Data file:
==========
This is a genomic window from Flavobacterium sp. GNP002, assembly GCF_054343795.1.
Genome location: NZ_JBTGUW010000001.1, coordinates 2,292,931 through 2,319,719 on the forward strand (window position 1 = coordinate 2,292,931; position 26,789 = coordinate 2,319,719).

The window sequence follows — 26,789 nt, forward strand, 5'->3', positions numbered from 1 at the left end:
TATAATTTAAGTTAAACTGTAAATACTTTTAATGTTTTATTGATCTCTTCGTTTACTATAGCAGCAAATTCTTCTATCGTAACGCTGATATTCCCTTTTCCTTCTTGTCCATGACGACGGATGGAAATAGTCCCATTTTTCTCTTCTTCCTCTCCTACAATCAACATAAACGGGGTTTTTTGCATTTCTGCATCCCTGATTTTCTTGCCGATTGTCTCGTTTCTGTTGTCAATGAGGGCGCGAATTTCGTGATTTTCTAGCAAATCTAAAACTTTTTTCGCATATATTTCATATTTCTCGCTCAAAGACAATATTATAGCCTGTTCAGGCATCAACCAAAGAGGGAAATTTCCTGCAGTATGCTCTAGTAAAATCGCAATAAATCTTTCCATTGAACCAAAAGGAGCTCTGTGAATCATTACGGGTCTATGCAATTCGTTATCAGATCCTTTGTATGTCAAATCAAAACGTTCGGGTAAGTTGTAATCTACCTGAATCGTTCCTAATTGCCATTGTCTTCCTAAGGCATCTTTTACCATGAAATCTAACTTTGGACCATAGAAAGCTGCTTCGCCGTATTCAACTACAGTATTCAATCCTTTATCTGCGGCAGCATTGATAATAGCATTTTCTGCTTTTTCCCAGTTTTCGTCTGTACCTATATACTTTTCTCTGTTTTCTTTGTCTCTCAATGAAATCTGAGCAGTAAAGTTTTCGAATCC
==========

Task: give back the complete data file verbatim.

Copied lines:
This is a genomic window from Flavobacterium sp. GNP002, assembly GCF_054343795.1.
Genome location: NZ_JBTGUW010000001.1, coordinates 2,292,931 through 2,319,719 on the forward strand (window position 1 = coordinate 2,292,931; position 26,789 = coordinate 2,319,719).

The window sequence follows — 26,789 nt, forward strand, 5'->3', positions numbered from 1 at the left end:
TATAATTTAAGTTAAACTGTAAATACTTTTAATGTTTTATTGATCTCTTCGTTTACTATAGCAGCAAATTCTTCTATCGTAACGCTGATATTCCCTTTTCCTTCTTGTCCATGACGACGGATGGAAATAGTCCCATTTTTCTCTTCTTCCTCTCCTACAATCAACATAAACGGGGTTTTTTGCATTTCTGCATCCCTGATTTTCTTGCCGATTGTCTCGTTTCTGTTGTCAATGAGGGCGCGAATTTCGTGATTTTCTAGCAAATCTAAAACTTTTTTCGCATATATTTCATATTTCTCGCTCAAAGACAATATTATAGCCTGTTCAGGCATCAACCAAAGAGGGAAATTTCCTGCAGTATGCTCTAGTAAAATCGCAATAAATCTTTCCATTGAACCAAAAGGAGCTCTGTGAATCATTACGGGTCTATGCAATTCGTTATCAGATCCTTTGTATGTCAAATCAAAACGTTCGGGTAAGTTGTAATCTACCTGAATCGTTCCTAATTGCCATTGTCTTCCTAAGGCATCTTTTACCATGAAATCTAACTTTGGACCATAGAAAGCTGCTTCGCCGTATTCAACTACAGTATTCAATCCTTTATCTGCGGCAGCATTGATAATAGCATTTTCTGCTTTTTCCCAGTTTTCGTCTGTACCTATATACTTTTCTCTGTTTTCTTTGTCTCTCAATGAAATCTGAGCAGTAAAGTTTTCGAATCC